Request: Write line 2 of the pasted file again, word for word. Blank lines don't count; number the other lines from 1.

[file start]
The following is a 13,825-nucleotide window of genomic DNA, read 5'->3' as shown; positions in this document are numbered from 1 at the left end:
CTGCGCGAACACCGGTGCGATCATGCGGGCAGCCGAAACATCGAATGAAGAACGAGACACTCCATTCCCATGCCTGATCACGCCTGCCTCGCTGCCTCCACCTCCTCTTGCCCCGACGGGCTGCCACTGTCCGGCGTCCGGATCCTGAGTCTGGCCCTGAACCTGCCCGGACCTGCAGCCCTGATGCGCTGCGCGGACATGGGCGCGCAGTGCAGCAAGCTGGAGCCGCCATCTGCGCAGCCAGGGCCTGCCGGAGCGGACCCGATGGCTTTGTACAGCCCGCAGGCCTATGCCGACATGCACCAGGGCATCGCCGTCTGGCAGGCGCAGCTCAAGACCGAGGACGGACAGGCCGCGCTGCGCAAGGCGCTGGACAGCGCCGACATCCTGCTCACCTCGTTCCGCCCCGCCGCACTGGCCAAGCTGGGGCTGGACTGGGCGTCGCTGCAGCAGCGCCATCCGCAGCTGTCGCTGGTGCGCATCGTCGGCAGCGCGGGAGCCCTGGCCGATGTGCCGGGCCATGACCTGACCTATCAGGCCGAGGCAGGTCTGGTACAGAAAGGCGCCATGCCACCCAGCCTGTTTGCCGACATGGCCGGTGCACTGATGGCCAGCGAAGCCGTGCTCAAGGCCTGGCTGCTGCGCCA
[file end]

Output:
CTGCGCGAACACCGGTGCGATCATGCGGGCAGCCGAAACATCGAATGAAGAACGAGACACTCCATTCCCATGCCTGATCACGCCTGCCTCGCTGCCTCCACCTCCTCTTGCCCCGACGGGCTGCCACTGTCCGGCGTCCGGATCCTGAGTCTGGCCCTGAACCTGCCCGGACCTGCAGCCCTGATGCGCTGCGCGGACATGGGCGCGCAGTGCAGCAAGCTGGAGCCGCCATCTGCGCAGCCAGGGCCTGCCGGAGCGGACCCGATGGCTTTGTACAGCCCGCAGGCCTATGCCGACATGCACCAGGGCATCGCCGTCTGGCAGGCGCAGCTCAAGACCGAGGACGGACAGGCCGCGCTGCGCAAGGCGCTGGACAGCGCCGACATCCTGCTCACCTCGTTCCGCCCCGCCGCACTGGCCAAGCTGGGGCTGGACTGGGCGTCGCTGCAGCAGCGCCATCCGCAGCTGTCGCTGGTGCGCATCGTCGGCAGCGCGGGAGCCCTGGCCGATGTGCCGGGCCATGACCTGACCTATCAGGCCGAGGCAGGTCTGGTACAGAAAGGCGCCATGCCACCCAGCCTGTTTGCCGACATGGCCGGTGCACTGATGGCCAGCGAAGCCGTGCTCAAGGCCTGGCTGCTGCGCCA